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Source: MIL-OSI Submissions

Source: University of Canterbury

A global study is under way to compare how information about Covid-19 is delivered by authorities and the media, and how it is understood and used by people in different countries.

University of Canterbury (UC) population health expert Professor Philip Schluter is the New Zealand lead for the project, which aims to survey 1000 people in each of eight countries: Canada, United States, England, Hong Kong, Philippines, Switzerland, Belgium and New Zealand. The project will explore responses from the eight countries with different governance, sociocultural contexts and experiences of managing Covid-19.

“It’s very exciting, not only because it is a truly international study, but particularly in respect to the communications, media and social media aspects of it,” he says.

Well known in international public health, Professor Schluter contributes to the World Health Organisation (WHO) Thematic Platform for Health Emergency and Disaster Risk Management Research Network, and is a contributing author for the upcoming book WHO Guidance on Research Methods for Health-Emergency and Disaster Risk Management.

The New Zealand Government earned praise for its quick action and clear communications on Covid-19 that achieved zero community transmission of new cases, however recent arrivals to the country have exposed flaws in the managed isolation/quarantine system.

“Two weeks ago I would have said that the trust in our government’s information was quite good. It has changed overnight and it is hard to predict where it will go, but I think we have fared better in New Zealand than other countries. My colleagues in the United States are quite fearful,” he says.

“On social media, I know that there has been a lot of information going around and a lot of misinformation about the origins of the pandemic, so the extent to which that is influencing people in different countries will be interesting.”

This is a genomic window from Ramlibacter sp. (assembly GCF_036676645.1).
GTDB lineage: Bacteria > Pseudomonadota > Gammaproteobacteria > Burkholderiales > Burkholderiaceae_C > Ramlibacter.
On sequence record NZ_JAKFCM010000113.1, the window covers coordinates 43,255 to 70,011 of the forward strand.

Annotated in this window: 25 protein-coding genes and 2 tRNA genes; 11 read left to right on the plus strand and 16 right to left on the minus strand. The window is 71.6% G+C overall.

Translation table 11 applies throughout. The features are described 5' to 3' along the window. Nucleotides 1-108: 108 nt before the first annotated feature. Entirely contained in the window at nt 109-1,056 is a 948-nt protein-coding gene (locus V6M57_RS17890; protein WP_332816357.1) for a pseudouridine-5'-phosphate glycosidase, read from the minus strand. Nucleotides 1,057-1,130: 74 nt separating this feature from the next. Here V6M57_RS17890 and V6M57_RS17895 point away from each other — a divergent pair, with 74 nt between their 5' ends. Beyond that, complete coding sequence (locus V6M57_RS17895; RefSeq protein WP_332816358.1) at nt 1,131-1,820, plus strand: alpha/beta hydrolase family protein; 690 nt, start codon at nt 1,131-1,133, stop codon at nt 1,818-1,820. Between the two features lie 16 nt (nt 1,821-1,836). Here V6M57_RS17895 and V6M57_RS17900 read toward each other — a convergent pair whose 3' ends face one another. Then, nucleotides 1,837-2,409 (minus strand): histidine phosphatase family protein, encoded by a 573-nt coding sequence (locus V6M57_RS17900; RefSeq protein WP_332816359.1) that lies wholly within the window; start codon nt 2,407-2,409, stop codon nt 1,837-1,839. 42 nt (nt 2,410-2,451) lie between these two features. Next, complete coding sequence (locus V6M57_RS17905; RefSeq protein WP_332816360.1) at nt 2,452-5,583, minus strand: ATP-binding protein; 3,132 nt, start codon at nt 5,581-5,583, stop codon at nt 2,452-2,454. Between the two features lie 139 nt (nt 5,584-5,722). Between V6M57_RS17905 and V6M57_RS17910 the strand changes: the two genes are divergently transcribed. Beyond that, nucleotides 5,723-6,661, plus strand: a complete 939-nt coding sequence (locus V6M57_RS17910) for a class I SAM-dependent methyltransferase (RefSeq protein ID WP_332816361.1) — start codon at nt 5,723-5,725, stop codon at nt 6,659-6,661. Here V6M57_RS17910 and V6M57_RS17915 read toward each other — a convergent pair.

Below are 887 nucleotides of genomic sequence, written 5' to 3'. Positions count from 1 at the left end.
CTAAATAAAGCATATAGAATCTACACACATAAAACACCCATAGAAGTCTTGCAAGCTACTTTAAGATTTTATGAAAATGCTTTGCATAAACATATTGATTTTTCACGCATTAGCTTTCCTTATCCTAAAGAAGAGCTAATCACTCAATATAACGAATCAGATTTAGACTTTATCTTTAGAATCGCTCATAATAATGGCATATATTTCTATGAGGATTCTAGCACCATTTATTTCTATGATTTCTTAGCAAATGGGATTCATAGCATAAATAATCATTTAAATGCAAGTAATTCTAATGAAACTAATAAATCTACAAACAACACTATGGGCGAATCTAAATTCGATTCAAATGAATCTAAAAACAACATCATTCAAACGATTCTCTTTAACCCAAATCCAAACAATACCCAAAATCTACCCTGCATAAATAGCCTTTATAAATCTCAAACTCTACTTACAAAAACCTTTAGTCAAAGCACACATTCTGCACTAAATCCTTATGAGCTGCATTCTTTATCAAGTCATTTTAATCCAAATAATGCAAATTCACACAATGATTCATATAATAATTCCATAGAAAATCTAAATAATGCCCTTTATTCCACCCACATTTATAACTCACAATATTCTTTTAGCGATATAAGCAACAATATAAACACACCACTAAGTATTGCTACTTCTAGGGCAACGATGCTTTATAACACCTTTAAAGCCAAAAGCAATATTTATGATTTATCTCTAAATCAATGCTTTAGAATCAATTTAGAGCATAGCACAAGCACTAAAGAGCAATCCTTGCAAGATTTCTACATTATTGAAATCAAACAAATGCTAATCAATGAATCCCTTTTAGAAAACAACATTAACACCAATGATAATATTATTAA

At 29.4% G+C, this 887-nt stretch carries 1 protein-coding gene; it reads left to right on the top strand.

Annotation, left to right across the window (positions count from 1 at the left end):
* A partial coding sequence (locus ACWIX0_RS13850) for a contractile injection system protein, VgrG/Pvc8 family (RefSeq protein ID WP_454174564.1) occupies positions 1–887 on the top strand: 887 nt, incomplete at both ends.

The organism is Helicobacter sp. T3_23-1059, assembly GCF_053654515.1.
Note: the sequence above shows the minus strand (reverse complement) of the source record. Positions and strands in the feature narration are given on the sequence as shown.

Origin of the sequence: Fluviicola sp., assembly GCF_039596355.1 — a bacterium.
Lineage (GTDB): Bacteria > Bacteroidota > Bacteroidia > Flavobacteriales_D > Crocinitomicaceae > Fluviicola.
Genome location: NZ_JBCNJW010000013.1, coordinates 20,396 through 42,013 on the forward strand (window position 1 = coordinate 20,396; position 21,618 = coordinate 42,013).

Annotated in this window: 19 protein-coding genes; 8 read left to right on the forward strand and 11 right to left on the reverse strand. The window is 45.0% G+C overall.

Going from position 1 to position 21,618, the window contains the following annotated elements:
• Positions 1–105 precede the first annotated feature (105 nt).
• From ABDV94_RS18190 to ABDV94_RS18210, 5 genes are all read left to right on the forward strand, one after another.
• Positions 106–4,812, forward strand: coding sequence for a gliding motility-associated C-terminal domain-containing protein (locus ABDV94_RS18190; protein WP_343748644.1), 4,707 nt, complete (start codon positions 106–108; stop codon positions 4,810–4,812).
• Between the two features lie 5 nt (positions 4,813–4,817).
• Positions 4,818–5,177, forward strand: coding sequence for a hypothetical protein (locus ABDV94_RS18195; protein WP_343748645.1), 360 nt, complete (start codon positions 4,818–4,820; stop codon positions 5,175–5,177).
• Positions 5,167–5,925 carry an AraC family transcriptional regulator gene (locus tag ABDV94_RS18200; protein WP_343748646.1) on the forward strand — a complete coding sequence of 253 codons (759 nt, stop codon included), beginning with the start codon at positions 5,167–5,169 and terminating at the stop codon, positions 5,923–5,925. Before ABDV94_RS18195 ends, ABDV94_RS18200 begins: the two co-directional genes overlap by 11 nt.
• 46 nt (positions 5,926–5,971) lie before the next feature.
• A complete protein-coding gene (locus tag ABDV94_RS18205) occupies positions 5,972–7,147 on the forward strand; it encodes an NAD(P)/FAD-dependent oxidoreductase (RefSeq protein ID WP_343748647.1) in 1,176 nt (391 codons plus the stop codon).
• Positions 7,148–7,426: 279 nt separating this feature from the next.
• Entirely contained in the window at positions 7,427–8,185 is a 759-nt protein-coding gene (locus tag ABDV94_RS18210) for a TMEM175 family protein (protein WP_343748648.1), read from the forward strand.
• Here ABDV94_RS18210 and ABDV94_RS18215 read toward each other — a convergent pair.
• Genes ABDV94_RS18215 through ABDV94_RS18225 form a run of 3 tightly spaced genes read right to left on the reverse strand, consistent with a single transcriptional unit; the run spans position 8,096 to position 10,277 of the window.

The global project, led by a research team based in Université de Sherbrooke Canada, is also exploring the psychosocial impacts of Covid-19. Professor Schluter will be able to compare this data to research gathered from Christchurch following the earthquakes, and to see whether Christchurch has been more impacted by Covid-19 than the rest of New Zealand.

In Christchurch, Professor Schluter is the academic lead on a wellbeing project started by the Canterbury Earthquake Recovery Authority (CERA) and subsequently passed on to and continued by the Canterbury District Health Board (CDHB).

Professor Schluter has published over 245 peer-reviewed articles in national and international journals and provides expert review to multiple high-ranking international journals including Lancet, BMJ, Paediatrics, Psychological Methods, Addiction, Journal of Epidemiology and Community Health, and Medical Journal of Australia. He has led or been a named investigator on 60 successful competitive grants in Australia and New Zealand totalling $25.8 million.

MIL OSI